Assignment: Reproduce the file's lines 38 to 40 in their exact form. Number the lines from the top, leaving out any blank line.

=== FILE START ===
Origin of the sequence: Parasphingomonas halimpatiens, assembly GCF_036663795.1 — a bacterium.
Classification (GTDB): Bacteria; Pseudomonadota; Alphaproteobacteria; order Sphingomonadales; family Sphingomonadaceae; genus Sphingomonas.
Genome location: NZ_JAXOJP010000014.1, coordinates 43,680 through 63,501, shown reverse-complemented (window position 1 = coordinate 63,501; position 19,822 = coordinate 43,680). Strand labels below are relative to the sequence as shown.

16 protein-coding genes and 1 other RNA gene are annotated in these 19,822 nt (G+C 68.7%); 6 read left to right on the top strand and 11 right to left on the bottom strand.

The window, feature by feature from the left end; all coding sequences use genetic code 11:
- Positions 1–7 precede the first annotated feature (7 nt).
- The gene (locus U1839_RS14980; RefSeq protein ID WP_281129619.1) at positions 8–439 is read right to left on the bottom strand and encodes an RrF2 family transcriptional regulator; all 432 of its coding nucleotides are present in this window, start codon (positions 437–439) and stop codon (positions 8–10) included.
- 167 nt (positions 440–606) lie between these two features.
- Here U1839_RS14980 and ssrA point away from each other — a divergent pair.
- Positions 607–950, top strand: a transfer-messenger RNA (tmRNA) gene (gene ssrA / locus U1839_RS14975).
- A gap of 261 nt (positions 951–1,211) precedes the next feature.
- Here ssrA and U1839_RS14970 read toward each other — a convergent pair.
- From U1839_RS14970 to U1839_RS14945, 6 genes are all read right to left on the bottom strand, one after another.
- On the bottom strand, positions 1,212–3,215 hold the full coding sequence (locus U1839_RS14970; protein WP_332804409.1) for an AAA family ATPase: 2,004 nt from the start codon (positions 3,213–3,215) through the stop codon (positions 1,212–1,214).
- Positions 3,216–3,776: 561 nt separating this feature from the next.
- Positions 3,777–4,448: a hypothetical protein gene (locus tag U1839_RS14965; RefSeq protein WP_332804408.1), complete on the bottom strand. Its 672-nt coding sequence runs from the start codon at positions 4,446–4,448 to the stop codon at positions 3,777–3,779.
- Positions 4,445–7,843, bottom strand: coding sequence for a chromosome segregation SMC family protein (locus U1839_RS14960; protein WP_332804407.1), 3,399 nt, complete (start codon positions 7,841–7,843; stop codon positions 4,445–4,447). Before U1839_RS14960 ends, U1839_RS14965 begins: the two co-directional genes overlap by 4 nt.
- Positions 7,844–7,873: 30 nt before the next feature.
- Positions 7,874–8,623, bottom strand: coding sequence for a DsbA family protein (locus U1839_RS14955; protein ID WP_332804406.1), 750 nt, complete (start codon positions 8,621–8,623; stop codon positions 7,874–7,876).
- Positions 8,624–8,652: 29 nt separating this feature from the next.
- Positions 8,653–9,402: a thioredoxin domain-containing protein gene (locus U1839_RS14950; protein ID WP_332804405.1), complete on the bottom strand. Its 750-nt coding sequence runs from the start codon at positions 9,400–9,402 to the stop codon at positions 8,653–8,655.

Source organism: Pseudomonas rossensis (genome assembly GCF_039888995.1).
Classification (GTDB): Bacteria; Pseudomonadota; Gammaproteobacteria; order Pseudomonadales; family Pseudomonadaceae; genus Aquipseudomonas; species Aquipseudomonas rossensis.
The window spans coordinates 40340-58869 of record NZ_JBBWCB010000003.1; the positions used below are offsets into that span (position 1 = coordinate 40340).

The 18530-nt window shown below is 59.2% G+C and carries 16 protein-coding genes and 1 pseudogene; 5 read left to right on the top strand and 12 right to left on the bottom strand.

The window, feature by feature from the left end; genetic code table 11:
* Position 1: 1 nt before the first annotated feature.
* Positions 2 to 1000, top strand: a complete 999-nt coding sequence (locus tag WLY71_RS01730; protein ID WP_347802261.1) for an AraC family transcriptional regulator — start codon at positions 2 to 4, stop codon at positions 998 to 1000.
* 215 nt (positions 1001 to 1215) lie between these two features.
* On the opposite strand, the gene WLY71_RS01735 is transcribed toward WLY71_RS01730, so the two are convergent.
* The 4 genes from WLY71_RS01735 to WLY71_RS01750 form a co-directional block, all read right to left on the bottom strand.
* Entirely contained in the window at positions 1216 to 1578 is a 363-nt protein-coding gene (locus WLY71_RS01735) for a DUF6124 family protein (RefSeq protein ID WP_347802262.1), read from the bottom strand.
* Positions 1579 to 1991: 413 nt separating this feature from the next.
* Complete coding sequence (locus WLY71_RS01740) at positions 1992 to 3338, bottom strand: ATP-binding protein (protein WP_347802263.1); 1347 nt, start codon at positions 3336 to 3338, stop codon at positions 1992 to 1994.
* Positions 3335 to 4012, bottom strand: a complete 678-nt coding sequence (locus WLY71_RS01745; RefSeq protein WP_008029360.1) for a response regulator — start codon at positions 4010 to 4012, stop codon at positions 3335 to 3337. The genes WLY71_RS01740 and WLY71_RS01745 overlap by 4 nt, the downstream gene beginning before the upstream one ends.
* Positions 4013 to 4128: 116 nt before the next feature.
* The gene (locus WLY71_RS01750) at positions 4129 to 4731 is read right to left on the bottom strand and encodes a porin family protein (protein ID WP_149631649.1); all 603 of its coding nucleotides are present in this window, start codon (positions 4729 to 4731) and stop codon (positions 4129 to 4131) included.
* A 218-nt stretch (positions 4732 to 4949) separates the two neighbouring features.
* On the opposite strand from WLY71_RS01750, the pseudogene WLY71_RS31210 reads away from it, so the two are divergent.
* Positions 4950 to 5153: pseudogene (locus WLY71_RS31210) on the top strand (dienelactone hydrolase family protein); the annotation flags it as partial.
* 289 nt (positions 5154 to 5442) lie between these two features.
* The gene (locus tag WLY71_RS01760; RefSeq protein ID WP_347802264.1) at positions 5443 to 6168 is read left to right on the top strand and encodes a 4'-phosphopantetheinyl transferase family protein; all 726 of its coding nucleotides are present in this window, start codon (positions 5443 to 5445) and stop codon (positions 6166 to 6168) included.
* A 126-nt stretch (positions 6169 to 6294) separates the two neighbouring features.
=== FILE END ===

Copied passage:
* A 218-nt stretch (positions 4732 to 4949) separates the two neighbouring features.
* On the opposite strand from WLY71_RS01750, the pseudogene WLY71_RS31210 reads away from it, so the two are divergent.
* Positions 4950 to 5153: pseudogene (locus WLY71_RS31210) on the top strand (dienelactone hydrolase family protein); the annotation flags it as partial.